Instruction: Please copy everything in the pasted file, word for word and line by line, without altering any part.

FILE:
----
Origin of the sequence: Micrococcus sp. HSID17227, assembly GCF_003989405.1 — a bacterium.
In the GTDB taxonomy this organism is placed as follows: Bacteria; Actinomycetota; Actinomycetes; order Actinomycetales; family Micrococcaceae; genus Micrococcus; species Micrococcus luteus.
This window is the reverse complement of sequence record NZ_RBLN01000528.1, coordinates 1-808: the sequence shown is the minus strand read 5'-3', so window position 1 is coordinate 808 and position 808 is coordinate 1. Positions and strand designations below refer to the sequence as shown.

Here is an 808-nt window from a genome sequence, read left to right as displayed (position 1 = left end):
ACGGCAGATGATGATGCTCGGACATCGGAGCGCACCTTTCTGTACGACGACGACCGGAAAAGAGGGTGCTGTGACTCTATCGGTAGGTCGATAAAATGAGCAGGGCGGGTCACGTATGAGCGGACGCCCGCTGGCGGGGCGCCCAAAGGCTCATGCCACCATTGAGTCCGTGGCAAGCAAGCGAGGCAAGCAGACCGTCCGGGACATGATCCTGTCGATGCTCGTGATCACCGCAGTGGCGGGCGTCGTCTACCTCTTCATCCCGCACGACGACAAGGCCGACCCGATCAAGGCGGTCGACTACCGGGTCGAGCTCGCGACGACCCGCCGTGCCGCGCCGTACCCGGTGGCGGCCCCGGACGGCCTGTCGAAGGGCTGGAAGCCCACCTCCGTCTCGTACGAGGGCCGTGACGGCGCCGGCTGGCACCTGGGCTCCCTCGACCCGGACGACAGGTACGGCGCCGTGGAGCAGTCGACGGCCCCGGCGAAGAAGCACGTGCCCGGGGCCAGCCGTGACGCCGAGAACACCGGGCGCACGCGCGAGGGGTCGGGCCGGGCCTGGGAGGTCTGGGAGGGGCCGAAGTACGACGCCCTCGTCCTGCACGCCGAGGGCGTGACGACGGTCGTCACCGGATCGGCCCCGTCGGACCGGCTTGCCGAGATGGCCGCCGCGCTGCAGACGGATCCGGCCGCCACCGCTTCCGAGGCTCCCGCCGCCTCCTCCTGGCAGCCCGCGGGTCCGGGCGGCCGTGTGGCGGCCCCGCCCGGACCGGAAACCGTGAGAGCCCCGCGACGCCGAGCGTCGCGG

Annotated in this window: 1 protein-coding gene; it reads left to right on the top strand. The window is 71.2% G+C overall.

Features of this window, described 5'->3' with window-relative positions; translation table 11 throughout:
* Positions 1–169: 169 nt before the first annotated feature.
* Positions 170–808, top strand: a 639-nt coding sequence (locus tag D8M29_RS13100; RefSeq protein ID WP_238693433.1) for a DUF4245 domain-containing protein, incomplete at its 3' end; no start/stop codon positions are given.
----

Origin of the sequence: Micrococcus sp. HSID17227, assembly GCF_003989405.1 — a bacterium.
In the GTDB taxonomy this organism is placed as follows: Bacteria; Actinomycetota; Actinomycetes; order Actinomycetales; family Micrococcaceae; genus Micrococcus; species Micrococcus luteus.
This window is the reverse complement of sequence record NZ_RBLN01000528.1, coordinates 1-808: the sequence shown is the minus strand read 5'-3', so window position 1 is coordinate 808 and position 808 is coordinate 1. Positions and strand designations below refer to the sequence as shown.

Here is an 808-nt window from a genome sequence, read left to right as displayed (position 1 = left end):
ACGGCAGATGATGATGCTCGGACATCGGAGCGCACCTTTCTGTACGACGACGACCGGAAAAGAGGGTGCTGTGACTCTATCGGTAGGTCGATAAAATGAGCAGGGCGGGTCACGTATGAGCGGACGCCCGCTGGCGGGGCGCCCAAAGGCTCATGCCACCATTGAGTCCGTGGCAAGCAAGCGAGGCAAGCAGACCGTCCGGGACATGATCCTGTCGATGCTCGTGATCACCGCAGTGGCGGGCGTCGTCTACCTCTTCATCCCGCACGACGACAAGGCCGACCCGATCAAGGCGGTCGACTACCGGGTCGAGCTCGCGACGACCCGCCGTGCCGCGCCGTACCCGGTGGCGGCCCCGGACGGCCTGTCGAAGGGCTGGAAGCCCACCTCCGTCTCGTACGAGGGCCGTGACGGCGCCGGCTGGCACCTGGGCTCCCTCGACCCGGACGACAGGTACGGCGCCGTGGAGCAGTCGACGGCCCCGGCGAAGAAGCACGTGCCCGGGGCCAGCCGTGACGCCGAGAACACCGGGCGCACGCGCGAGGGGTCGGGCCGGGCCTGGGAGGTCTGGGAGGGGCCGAAGTACGACGCCCTCGTCCTGCACGCCGAGGGCGTGACGACGGTCGTCACCGGATCGGCCCCGTCGGACCGGCTTGCCGAGATGGCCGCCGCGCTGCAGACGGATCCGGCCGCCACCGCTTCCGAGGCTCCCGCCGCCTCCTCCTGGCAGCCCGCGGGTCCGGGCGGCCGTGTGGCGGCCCCGCCCGGACCGGAAACCGTGAGAGCCCCGCGACGCCGAGCGTCGCGG

Annotated in this window: 1 protein-coding gene; it reads left to right on the top strand. The window is 71.2% G+C overall.

Features of this window, described 5'->3' with window-relative positions; translation table 11 throughout:
* Positions 1–169: 169 nt before the first annotated feature.
* Positions 170–808, top strand: a 639-nt coding sequence (locus tag D8M29_RS13100; RefSeq protein ID WP_238693433.1) for a DUF4245 domain-containing protein, incomplete at its 3' end; no start/stop codon positions are given.